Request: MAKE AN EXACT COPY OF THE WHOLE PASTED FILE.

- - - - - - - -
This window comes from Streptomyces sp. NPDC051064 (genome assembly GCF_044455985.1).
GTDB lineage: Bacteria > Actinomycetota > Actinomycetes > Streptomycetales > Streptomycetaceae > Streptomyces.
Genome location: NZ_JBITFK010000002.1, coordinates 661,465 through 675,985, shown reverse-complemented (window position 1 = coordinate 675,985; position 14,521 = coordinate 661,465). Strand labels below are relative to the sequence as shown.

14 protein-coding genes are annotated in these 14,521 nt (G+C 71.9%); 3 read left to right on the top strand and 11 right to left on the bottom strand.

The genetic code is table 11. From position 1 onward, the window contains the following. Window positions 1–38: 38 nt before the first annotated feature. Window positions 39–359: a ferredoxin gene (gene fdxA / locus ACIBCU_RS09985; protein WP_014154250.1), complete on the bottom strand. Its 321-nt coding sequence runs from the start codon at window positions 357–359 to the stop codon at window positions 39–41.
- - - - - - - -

This window comes from Streptomyces sp. NPDC051064 (genome assembly GCF_044455985.1).
GTDB lineage: Bacteria > Actinomycetota > Actinomycetes > Streptomycetales > Streptomycetaceae > Streptomyces.
Genome location: NZ_JBITFK010000002.1, coordinates 661,465 through 675,985, shown reverse-complemented (window position 1 = coordinate 675,985; position 14,521 = coordinate 661,465). Strand labels below are relative to the sequence as shown.

14 protein-coding genes are annotated in these 14,521 nt (G+C 71.9%); 3 read left to right on the top strand and 11 right to left on the bottom strand.

The genetic code is table 11. From position 1 onward, the window contains the following. Window positions 1–38: 38 nt before the first annotated feature. Window positions 39–359: a ferredoxin gene (gene fdxA / locus ACIBCU_RS09985; protein WP_014154250.1), complete on the bottom strand. Its 321-nt coding sequence runs from the start codon at window positions 357–359 to the stop codon at window positions 39–41.